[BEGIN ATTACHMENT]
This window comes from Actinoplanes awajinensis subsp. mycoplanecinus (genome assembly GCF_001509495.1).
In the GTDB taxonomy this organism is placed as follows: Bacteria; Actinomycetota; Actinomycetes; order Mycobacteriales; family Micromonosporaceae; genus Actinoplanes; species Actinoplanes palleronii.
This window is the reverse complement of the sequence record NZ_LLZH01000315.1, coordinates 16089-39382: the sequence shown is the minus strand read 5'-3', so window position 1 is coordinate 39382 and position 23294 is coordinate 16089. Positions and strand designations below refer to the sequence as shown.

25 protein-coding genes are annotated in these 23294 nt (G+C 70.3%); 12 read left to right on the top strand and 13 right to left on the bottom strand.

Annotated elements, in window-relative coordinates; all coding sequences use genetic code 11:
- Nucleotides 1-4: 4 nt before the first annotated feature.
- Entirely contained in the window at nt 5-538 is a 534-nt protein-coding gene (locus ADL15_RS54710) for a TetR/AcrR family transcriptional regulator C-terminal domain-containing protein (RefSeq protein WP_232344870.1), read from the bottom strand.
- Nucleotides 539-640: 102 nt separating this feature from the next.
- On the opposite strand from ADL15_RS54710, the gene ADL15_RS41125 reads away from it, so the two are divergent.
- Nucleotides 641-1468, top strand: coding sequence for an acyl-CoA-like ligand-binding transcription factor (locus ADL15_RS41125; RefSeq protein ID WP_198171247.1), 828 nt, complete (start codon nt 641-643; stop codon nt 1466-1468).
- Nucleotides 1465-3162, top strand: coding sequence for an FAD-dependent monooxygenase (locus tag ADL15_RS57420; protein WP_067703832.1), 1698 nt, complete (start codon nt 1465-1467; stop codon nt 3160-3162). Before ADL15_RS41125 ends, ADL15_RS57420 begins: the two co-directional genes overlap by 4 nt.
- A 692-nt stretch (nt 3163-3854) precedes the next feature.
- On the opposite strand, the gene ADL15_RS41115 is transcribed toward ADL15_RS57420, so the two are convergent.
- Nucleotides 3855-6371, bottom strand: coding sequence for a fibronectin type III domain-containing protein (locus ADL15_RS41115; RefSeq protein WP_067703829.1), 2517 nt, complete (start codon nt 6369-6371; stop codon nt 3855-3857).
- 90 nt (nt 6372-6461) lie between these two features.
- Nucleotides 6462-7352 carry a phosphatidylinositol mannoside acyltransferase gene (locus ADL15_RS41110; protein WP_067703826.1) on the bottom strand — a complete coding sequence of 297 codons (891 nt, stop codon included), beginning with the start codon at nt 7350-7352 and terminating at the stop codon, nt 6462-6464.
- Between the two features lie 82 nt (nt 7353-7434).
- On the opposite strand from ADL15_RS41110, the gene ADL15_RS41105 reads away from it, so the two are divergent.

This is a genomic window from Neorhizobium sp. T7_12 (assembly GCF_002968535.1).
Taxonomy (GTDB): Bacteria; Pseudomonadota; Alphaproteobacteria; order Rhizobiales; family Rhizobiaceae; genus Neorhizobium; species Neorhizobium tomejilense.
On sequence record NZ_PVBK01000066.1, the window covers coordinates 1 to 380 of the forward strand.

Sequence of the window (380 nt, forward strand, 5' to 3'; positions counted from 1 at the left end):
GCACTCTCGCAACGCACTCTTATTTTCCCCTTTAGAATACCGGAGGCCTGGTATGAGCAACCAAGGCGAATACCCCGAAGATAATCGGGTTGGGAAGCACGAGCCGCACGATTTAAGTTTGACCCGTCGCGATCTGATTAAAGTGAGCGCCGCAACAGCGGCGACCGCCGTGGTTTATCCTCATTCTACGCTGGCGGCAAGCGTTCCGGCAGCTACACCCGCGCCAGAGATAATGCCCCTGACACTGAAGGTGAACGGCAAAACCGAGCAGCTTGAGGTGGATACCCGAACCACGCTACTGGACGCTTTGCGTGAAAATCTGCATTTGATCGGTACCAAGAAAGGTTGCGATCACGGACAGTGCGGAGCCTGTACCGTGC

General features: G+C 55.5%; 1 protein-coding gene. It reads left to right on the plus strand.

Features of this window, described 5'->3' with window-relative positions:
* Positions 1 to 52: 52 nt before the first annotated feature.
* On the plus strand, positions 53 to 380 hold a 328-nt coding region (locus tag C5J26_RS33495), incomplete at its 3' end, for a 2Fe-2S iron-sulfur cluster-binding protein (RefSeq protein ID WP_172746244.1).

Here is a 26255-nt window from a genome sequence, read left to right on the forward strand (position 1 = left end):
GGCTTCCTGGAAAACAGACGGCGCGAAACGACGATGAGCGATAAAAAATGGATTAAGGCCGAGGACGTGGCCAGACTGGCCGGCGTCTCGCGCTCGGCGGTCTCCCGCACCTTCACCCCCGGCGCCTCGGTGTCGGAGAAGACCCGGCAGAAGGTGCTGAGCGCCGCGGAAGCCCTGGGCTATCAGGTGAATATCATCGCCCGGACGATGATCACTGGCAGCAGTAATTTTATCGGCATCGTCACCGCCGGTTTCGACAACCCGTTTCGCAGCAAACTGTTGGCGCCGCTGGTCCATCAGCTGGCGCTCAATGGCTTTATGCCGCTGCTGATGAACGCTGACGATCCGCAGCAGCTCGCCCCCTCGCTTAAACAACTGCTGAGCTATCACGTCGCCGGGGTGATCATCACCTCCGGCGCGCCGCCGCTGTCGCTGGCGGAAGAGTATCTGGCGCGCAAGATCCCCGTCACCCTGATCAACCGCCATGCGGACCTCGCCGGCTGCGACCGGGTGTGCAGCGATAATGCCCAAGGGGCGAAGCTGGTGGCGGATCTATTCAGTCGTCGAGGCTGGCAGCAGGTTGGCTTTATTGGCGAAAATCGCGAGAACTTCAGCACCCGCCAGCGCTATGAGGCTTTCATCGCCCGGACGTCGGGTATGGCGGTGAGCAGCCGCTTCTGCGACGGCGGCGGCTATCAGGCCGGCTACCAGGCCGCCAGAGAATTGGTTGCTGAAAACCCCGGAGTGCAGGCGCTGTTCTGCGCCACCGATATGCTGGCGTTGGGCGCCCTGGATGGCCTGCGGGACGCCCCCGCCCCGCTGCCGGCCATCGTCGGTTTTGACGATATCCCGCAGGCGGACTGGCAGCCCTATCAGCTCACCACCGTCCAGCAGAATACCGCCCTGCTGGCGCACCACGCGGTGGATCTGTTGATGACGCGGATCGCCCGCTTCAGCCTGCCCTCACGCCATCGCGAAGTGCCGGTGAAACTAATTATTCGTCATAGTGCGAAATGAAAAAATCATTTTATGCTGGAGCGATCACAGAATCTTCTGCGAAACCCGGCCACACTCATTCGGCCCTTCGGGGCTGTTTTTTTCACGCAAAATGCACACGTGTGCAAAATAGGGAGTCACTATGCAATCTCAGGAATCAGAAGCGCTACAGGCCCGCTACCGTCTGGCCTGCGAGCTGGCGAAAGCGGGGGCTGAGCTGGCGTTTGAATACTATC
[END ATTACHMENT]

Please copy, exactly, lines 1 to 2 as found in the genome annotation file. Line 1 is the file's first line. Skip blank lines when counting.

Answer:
This window comes from Actinoplanes awajinensis subsp. mycoplanecinus (genome assembly GCF_001509495.1).
In the GTDB taxonomy this organism is placed as follows: Bacteria; Actinomycetota; Actinomycetes; order Mycobacteriales; family Micromonosporaceae; genus Actinoplanes; species Actinoplanes palleronii.